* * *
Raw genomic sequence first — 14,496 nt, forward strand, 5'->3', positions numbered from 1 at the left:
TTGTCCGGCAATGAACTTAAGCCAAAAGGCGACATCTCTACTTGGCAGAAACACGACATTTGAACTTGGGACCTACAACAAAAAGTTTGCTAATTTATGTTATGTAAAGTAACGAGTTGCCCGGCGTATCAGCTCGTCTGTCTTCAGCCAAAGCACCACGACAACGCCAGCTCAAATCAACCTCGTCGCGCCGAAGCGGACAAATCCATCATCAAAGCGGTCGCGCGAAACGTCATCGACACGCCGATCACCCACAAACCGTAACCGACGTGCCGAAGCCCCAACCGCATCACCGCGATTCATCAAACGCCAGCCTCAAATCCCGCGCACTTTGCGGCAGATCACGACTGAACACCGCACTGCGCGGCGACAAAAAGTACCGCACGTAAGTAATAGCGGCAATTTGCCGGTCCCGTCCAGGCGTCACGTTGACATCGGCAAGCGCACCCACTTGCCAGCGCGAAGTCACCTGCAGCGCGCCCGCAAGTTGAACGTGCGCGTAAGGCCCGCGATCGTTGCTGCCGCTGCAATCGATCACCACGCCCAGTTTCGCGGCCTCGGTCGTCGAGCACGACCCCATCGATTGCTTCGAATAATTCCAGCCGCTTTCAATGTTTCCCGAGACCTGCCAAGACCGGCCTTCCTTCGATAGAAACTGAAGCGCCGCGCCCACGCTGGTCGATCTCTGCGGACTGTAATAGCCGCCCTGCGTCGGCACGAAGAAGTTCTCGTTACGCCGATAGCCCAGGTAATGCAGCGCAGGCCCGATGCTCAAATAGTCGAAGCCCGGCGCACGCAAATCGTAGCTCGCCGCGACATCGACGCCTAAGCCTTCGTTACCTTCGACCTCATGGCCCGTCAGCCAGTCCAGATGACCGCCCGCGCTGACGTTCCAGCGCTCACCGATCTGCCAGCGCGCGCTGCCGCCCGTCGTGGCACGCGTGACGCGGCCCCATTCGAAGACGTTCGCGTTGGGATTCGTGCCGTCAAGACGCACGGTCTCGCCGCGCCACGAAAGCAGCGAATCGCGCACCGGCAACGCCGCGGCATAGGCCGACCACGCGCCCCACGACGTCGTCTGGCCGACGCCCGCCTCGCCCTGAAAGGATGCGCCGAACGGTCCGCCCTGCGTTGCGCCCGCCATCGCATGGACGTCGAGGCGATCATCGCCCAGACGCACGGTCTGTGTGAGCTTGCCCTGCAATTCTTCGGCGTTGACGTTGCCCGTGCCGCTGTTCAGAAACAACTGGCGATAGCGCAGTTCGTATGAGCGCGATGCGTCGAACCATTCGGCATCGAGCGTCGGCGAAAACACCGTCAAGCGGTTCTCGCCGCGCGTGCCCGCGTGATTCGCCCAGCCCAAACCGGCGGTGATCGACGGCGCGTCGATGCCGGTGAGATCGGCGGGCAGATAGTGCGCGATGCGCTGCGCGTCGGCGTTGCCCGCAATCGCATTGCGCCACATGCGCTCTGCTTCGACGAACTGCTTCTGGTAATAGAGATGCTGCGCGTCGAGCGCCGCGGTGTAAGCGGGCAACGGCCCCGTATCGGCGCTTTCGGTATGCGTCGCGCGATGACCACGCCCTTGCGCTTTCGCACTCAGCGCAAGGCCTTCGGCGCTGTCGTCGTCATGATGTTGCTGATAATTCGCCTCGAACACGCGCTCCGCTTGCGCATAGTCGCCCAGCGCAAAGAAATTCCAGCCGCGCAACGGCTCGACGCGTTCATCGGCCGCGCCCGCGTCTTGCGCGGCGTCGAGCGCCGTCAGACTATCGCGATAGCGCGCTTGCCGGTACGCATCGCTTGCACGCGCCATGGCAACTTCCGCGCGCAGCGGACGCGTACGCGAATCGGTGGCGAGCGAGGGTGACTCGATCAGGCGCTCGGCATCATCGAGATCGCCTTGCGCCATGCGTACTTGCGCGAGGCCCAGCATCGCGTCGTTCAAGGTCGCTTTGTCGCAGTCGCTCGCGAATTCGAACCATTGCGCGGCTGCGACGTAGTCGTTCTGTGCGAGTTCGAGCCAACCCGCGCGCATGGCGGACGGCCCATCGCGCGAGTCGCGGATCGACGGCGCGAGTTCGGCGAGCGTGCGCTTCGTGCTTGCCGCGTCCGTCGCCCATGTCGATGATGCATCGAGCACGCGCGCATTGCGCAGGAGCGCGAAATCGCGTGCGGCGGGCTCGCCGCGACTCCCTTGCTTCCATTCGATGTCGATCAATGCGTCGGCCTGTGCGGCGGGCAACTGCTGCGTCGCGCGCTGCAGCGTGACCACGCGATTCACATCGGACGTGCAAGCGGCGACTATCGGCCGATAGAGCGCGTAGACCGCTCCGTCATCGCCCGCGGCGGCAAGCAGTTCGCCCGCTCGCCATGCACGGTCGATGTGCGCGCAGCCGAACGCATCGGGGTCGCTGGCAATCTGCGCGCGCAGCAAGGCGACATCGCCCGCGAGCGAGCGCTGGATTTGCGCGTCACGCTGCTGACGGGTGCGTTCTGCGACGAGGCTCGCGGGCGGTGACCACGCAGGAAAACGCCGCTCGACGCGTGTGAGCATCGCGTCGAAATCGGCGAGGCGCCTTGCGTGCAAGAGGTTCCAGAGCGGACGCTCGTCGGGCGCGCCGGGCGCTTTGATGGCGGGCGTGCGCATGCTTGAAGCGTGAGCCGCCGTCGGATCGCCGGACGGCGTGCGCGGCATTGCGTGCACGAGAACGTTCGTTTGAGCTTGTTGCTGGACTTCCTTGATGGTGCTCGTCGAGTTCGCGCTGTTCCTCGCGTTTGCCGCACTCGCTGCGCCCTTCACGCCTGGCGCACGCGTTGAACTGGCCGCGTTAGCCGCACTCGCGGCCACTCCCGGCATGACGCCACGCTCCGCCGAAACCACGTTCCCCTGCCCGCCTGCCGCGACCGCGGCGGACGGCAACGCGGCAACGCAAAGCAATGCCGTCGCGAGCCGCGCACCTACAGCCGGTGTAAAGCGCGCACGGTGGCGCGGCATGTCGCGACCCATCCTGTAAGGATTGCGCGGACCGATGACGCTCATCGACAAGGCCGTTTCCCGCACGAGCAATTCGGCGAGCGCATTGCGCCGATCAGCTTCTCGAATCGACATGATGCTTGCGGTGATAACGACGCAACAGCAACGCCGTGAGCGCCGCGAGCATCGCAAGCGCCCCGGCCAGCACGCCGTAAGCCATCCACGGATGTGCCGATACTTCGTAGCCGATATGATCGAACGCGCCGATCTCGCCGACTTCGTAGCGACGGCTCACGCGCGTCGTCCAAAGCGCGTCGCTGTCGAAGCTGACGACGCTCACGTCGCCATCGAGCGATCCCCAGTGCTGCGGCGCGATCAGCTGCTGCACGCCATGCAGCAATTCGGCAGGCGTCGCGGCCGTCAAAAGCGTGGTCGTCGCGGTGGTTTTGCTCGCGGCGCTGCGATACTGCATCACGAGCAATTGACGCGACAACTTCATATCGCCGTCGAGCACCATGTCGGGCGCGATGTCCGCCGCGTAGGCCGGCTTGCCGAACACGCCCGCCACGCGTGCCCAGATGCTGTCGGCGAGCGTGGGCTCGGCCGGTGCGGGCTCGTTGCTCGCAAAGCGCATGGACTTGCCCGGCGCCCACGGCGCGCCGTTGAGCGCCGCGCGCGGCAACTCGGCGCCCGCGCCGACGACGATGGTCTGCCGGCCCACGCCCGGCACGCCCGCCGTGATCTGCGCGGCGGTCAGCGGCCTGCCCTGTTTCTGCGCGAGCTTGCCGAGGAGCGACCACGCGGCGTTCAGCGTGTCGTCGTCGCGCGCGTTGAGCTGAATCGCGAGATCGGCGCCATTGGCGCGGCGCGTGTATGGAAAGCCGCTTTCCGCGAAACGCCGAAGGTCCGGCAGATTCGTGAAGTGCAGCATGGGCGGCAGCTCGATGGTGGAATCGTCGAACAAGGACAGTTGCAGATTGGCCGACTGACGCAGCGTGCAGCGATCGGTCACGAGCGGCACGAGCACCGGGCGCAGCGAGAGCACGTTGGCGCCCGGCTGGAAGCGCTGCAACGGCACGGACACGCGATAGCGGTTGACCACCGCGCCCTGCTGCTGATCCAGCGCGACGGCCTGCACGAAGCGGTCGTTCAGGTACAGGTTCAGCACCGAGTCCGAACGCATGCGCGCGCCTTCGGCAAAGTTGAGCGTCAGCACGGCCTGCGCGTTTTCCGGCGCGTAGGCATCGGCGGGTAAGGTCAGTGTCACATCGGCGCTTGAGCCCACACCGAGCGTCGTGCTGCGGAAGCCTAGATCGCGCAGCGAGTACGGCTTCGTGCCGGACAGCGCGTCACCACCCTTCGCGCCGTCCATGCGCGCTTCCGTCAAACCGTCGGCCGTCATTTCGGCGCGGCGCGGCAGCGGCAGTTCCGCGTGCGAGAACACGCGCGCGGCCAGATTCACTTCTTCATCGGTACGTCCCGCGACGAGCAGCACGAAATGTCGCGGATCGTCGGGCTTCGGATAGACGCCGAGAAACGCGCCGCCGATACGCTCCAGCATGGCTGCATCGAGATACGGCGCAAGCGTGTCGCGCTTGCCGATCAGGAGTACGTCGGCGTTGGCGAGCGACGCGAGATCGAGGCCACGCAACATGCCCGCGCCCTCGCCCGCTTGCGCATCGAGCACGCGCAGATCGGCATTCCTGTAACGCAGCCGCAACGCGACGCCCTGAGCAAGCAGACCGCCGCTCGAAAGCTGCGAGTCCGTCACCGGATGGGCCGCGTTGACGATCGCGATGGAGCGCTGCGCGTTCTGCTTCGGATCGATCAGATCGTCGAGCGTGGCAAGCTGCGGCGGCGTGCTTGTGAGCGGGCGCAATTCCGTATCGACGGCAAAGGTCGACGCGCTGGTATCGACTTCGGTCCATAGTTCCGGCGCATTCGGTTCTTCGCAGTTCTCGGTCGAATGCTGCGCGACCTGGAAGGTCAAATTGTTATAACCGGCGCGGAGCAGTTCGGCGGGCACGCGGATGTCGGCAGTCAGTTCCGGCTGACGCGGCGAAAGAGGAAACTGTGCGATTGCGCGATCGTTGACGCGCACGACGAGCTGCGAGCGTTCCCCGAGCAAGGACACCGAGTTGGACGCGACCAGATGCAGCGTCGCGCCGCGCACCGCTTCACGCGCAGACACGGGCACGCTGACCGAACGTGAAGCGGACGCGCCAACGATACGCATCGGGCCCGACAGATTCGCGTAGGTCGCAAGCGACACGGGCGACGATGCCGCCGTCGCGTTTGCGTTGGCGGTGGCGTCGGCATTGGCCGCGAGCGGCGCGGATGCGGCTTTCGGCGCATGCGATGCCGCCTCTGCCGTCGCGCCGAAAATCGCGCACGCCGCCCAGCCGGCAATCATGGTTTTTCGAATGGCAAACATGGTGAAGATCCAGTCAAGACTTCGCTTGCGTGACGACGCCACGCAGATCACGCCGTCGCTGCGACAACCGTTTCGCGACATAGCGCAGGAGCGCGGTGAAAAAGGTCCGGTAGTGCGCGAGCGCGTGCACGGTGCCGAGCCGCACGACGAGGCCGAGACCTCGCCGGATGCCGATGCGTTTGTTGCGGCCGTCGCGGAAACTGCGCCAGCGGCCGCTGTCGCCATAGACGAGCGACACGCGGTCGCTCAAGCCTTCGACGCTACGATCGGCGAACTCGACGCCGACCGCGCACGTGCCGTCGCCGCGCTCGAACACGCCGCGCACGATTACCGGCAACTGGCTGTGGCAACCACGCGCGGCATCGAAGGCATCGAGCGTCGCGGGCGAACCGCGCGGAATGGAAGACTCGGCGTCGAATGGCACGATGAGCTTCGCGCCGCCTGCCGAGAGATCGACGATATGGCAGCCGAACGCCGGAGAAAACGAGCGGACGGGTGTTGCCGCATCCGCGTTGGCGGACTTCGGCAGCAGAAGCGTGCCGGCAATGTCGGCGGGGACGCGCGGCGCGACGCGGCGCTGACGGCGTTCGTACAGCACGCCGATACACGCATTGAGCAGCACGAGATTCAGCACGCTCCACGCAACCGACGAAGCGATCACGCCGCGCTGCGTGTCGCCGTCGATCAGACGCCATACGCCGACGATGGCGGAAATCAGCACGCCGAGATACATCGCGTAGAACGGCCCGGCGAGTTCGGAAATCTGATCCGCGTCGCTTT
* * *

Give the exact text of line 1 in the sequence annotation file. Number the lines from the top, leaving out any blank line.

Raw genomic sequence first — 14,496 nt, forward strand, 5'->3', positions numbered from 1 at the left: